Last week, the clocks finally moved forward.  I had been looking forward to daylight savings time for weeks for no reason other than I don’t enjoy running at night.  It is too hard to see where my feet are landing.  Add snow and ice, and I need that much more will power and stubbornness to get out the door.  Despite a winter that had all of the above, I somehow managed to keep my road mileage up.  My speedwork, though, was non-existent.  Anyone who knows me at all will agree that speed work in the dark/snow/slippery conditions is just a recipe for disaster.

So when the clocks moved ahead, I was happy to have an extra hour of daylight during my “happy” hour.  And I have actually been excited about turning up my training a notch with the addition of speed work.  The only problem is speed work scares me.

Solemate Monica
Solemate Kelly-Lynne

I’ve never been great at the fast stuff.  When I was in high school, I was unable to earn a spot on the track team but our coach handed me the 1500m, the race that nobody wanted to do; I finished last.  At university, a friend tried to convince me again and again to run cross country with her but memories of being the slowest on the track haunted me.  By the time I started running distance in my late 20’s, I was happy to run on the roads at my own happy pace; if I wanted to do a speedier workout, I just ran faster.  And I continued to run and train like that for years – actually, decades – until I started to run with Toronto Olympic Club a few years ago.  It wasn’t soon before tempo, intervals, broken miles, and ladders all became a part of my weekly vocabulary.   But, I am still slower than everybody else, partly due to my running history and partly due to the fact that my training partners weren’t even born when I graduated from high school.  So, speed work scares me.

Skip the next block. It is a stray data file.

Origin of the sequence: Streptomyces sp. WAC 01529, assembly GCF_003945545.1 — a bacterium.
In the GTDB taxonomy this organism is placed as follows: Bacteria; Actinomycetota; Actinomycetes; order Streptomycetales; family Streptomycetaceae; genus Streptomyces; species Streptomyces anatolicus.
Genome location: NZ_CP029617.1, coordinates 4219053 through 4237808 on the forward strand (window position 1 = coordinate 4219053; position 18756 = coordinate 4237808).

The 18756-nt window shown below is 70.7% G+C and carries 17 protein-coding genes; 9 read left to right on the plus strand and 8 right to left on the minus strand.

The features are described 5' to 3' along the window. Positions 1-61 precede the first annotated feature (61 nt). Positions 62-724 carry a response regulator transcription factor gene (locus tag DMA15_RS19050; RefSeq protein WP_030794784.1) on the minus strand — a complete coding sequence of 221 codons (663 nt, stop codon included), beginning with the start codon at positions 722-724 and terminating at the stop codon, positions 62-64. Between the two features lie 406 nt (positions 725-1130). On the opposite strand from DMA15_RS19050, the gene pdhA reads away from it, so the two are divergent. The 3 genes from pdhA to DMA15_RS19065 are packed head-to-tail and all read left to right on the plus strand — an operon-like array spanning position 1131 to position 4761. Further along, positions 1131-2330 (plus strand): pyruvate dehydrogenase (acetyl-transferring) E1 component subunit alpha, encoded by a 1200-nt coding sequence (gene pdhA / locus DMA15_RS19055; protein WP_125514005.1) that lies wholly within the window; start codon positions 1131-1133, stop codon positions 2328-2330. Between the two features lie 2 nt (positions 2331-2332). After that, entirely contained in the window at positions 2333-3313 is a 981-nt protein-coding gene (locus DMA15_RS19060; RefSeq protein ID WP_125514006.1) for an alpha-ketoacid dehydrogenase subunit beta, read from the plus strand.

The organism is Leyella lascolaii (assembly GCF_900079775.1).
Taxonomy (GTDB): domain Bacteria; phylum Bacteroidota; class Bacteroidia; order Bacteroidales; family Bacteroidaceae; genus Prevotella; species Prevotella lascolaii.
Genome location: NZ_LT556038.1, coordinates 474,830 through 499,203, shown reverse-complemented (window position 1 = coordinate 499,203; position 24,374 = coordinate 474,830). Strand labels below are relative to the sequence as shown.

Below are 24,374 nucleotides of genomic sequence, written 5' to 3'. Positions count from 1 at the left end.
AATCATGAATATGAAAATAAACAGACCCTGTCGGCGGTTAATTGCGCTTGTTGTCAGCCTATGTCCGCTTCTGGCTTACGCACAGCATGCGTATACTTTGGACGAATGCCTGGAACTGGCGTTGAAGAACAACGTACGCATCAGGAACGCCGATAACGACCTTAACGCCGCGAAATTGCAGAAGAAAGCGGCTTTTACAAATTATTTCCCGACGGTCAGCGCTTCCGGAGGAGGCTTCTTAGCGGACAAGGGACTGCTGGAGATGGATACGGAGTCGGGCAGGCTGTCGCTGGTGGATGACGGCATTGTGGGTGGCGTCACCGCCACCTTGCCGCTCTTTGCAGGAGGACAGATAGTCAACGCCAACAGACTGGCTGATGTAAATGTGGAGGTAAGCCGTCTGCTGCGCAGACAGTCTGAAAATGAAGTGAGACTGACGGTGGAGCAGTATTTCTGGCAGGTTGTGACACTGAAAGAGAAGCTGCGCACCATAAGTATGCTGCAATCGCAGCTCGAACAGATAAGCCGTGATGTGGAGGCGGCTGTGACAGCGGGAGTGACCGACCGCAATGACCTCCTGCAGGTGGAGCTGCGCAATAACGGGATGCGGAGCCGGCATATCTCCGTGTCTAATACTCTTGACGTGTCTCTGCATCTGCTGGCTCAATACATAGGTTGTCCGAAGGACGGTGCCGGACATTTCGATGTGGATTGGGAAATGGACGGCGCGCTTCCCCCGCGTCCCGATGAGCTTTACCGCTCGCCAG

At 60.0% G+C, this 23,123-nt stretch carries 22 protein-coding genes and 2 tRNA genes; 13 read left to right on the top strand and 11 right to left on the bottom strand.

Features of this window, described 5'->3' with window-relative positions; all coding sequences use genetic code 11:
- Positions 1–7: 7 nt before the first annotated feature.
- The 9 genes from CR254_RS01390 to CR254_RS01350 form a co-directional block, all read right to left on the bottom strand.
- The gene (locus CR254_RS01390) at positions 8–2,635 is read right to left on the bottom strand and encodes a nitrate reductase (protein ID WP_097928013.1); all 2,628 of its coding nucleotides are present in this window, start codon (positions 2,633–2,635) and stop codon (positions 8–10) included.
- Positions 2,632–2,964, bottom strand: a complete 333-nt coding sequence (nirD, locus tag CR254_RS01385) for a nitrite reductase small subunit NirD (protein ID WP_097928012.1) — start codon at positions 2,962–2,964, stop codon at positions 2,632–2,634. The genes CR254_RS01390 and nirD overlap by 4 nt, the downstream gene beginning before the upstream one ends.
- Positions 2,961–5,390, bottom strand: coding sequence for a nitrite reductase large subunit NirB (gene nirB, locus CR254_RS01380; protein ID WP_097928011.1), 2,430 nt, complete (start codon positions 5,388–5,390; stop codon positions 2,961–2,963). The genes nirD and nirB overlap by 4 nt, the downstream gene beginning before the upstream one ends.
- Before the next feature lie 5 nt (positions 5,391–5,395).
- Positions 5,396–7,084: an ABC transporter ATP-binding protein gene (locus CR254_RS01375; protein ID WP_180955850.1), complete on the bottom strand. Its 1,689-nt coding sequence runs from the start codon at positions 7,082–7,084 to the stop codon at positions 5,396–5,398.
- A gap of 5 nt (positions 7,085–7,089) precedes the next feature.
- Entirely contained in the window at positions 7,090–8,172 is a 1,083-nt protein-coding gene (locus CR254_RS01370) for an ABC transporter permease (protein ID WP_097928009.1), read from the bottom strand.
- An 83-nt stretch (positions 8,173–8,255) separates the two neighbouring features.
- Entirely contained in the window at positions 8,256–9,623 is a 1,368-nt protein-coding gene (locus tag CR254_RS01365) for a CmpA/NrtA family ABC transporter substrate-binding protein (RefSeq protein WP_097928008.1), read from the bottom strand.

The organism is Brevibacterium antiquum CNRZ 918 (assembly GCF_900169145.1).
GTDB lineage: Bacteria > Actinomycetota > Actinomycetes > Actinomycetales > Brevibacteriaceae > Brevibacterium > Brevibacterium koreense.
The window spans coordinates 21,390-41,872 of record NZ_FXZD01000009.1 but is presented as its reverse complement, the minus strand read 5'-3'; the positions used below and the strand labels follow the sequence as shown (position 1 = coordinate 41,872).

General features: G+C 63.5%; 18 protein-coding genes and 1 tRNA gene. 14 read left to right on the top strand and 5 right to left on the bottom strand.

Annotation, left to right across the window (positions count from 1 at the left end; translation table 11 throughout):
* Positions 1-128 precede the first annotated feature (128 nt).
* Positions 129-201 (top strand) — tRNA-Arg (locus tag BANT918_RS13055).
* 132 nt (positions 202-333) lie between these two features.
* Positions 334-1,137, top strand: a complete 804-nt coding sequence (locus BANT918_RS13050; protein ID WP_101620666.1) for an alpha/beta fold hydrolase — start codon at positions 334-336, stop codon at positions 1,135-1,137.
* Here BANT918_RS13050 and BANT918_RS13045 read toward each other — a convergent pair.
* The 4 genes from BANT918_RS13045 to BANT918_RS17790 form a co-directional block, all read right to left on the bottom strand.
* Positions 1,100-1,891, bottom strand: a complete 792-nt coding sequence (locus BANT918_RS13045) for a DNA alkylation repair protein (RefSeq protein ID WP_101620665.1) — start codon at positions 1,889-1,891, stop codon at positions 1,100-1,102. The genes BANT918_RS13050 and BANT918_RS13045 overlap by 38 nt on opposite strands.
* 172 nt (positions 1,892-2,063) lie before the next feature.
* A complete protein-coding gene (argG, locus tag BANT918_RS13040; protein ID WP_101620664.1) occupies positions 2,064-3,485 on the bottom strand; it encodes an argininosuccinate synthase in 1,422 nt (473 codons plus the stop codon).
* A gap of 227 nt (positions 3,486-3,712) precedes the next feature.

Last week, Coach sent me my first workouts of 2018.  I had weeks to mentally prepare for this week (After all, we all knew that spring would eventually come, didn’t we?)  but I was still anxious.  How much would I be able to push myself?  How much would it hurt?  Most of all, though, I worried about what the numbers on my watch would show.  How slow am I? Really?

On Tuesday night, I parked my emotions and headed to the track.  Done.  On Friday afternoon, I headed out the door for my second workout of the week, pushing myself up hills and into the wind  for some quick intervals.   Mission accomplished: two workouts on Week #1.  And I surprised myself; I wasn’t as slow as I expected.

Out of his comfort zone. There is no going back now.

As I cooled down on the way home, I thought of my youngest who crossed his own barrier last week.  After a winter of snowboarding at Glen Eden, he finally got off the bunny hills and used the chairlift.  I booked a lesson for him and up he went – no friends, no family, just him and an instructor whom he had just met.  I told him on the way home that I was  proud of him.  “When you do something that scares you, something that is going to make you better,  and it doesn’t matter what that is, you’re growing.”